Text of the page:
Xinhua, September 11, 2014
Afghan martyr-families continue to suffer as Afghanistan observes Martyrs Week
"I have to beg to feed my family of three after I lost my husband"
Widows of victims of terrorist attacks in Afghanistan have resorted to begging in the streets with their young children forced to do odd jobs in order to survive.
This was the harsh reality that the Afghan government has to face as it observed starting Tuesday Haftai Shahid or Martyrs Week to pay homage to Afghans who have lost their lives during the protracted war and instability in Afghanistan.
The Martyrs Week, which started September 9, is being observed by holding conferences, seminars and praying for the souls of the departed martyrs.
"As a result of the sacrifices offered by our martyrs, Afghanistan has become stable and peaceful," President Karzai said in his remarks at a ceremony held here Tuesday.
But unmindful of the commemoration of Martyrs Week are the families left behind by the martyrs.
"I have to beg to feed my family of three after I lost my husband," an Afghan widow told Xinhua.
The burka-clad woman, who refused to give her name, said that her husband was killed in a suicide attack in Pul-e-Charkhi area of Kabul City two years ago.
An Afghan beggar sits on the ground on a street in Herat, Jan. 8, 2013. Over a third of Afghans are living in abject poverty. (Aref Karimi/AFP/Getty Images)
She said that her husband was the only breadwinner in the family and after his martyrdom she was forced to beg since she does not know any kind of job. "Begging is shameful act but extreme poverty has forced me to do this," the woman said.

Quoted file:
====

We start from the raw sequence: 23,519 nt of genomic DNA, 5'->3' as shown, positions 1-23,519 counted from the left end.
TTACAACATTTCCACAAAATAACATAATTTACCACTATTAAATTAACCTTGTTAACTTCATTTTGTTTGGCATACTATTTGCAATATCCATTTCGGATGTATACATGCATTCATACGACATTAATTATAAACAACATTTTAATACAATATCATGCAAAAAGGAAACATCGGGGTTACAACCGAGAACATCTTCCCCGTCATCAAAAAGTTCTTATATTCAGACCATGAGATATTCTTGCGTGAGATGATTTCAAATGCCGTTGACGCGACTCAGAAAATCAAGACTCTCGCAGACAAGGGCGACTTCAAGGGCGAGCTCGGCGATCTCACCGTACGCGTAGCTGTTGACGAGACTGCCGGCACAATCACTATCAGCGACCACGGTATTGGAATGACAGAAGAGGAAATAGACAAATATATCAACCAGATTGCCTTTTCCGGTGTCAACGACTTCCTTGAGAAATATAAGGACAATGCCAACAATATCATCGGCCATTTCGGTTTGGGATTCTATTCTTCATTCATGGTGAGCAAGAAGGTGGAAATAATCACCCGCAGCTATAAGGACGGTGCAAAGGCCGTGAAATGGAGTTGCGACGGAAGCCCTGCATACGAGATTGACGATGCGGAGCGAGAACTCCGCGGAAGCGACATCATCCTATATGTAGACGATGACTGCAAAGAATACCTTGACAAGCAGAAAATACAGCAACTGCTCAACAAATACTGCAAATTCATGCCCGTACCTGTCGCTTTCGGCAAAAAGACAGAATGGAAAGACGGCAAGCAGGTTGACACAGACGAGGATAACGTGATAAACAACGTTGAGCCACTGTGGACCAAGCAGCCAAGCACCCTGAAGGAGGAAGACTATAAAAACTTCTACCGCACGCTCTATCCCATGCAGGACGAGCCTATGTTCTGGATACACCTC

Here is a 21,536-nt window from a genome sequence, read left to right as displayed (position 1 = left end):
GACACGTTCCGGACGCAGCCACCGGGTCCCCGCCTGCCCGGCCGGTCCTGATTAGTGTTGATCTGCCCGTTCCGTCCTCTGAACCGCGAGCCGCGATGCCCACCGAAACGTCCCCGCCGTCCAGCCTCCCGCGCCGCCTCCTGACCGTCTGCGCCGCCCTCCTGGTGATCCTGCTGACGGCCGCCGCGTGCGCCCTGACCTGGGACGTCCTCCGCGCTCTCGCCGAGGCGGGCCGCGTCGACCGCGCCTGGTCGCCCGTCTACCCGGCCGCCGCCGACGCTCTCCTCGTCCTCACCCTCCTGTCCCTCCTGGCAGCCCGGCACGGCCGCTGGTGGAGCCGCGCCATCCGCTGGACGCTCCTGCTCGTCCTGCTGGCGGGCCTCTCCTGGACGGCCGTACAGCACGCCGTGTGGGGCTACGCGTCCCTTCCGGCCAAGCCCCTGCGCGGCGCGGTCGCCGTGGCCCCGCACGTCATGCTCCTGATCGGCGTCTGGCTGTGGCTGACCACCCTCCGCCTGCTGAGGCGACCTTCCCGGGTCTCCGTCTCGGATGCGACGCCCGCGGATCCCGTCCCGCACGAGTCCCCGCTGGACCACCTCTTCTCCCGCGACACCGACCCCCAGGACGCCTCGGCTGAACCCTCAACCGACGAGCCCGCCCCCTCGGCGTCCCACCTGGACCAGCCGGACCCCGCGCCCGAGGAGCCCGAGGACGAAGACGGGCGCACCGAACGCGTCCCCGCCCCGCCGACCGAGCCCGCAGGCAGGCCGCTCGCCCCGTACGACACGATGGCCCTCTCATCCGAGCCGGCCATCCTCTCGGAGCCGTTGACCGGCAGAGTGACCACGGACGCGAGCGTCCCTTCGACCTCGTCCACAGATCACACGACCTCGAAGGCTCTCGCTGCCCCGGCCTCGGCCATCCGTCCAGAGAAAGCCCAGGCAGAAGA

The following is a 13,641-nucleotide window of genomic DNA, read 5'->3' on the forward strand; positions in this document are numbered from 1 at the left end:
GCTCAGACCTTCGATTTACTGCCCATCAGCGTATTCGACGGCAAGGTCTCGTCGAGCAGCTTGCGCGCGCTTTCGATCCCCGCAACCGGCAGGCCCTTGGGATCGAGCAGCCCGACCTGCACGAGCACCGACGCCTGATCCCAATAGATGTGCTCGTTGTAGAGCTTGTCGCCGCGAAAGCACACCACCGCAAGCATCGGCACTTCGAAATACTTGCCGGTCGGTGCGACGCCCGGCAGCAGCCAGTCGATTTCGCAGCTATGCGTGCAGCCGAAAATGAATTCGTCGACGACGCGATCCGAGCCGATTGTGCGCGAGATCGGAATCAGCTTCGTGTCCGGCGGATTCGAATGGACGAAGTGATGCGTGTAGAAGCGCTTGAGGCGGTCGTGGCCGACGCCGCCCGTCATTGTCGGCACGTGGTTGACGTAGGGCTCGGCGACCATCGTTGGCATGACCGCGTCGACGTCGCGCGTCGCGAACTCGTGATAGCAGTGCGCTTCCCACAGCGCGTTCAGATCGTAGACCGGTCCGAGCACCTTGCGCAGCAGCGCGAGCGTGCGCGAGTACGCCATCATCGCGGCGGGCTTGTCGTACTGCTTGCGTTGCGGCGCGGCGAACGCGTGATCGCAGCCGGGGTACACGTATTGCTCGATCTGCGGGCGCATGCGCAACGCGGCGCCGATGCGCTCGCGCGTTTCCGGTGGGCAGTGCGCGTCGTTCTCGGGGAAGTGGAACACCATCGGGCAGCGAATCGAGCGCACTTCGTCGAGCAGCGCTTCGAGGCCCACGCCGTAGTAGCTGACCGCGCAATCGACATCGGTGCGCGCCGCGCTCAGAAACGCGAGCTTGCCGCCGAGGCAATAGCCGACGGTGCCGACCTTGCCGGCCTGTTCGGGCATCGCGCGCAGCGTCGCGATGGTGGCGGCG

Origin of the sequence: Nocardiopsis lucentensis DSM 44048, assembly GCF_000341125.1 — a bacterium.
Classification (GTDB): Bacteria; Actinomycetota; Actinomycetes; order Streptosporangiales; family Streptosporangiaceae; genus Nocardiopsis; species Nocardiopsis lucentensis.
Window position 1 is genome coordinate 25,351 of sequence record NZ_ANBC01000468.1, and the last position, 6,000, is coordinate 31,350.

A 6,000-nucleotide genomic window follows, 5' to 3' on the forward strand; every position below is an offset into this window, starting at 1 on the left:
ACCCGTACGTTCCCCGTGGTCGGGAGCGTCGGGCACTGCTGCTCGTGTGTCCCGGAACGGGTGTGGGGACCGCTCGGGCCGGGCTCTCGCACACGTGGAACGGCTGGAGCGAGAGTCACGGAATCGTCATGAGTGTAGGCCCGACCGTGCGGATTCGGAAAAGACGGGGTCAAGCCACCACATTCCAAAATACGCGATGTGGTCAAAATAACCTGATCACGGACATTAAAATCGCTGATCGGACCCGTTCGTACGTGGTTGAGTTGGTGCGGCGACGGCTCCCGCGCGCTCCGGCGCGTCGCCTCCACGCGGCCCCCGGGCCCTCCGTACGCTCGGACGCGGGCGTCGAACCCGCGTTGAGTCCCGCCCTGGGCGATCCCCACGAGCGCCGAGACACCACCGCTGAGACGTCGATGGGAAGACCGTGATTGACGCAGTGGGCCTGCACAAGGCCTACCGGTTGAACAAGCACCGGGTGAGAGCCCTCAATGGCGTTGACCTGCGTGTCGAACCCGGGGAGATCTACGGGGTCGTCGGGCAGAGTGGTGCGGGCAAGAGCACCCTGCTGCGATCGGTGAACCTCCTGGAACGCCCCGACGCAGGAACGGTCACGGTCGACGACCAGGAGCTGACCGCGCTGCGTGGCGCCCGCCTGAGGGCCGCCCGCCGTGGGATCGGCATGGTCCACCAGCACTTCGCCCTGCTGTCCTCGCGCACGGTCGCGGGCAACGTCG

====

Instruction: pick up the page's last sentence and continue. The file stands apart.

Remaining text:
According to the widow, she earns about 200-300 Afghanis and sometimes even 1,000 Afghanis (exchange rate is 57 Afghanis to 1 U. S. dollar) per day.
Although there are no official figures on the total number of Afghans killed during the protracted conflict, Ali Iftikhari, spokesman for Ministry of Martyrs, Disabled and Social Affairs ( MMDSA), said that some 137,000 martyr-families are registered at the ministry.
Usually the government of Afghanistan pays 100,000 Afghanis for the family of a person killed in the ongoing war with militants or terrorist attacks and 50,000 Afghanis for those who are injured.
An official with the disabled people department in the northern Baghlan Province, Mir Bacha Khan, said that the government also pays the salary of policeman or army personnel if he or she has been killed during the fighting. The money is given to the surviving spouse or children.
Khan said that a disabled person also receives an annual allowance from the government of up to 60,000 Afghanis depending on the extent of his or her injuries.
Not everybody, however, is being taken care of by the government. The mother of a policeman named Qasim who was killed in the fighting has complained that she has no money to visit a doctor and the government has not supported Qasim's family.
A veteran writer and political analyst, Partao Nadiri, in talks with a local television, said that he knows of many martyr- families who have endured extreme poverty and their children cannot go to school.
"My father was killed in Helmand province one year ago and my mother, just three months after the murder of my father, took us to Kabul and since then I, along with my younger brother, have been working on streets to earn livelihood," Zahir, 11, told Xinhua.
Zahir also complained that his family has not received any support from the government but only meager cash, cooking oil, rice, tea and blankets during winter provided by aid agencies and some businessmen.
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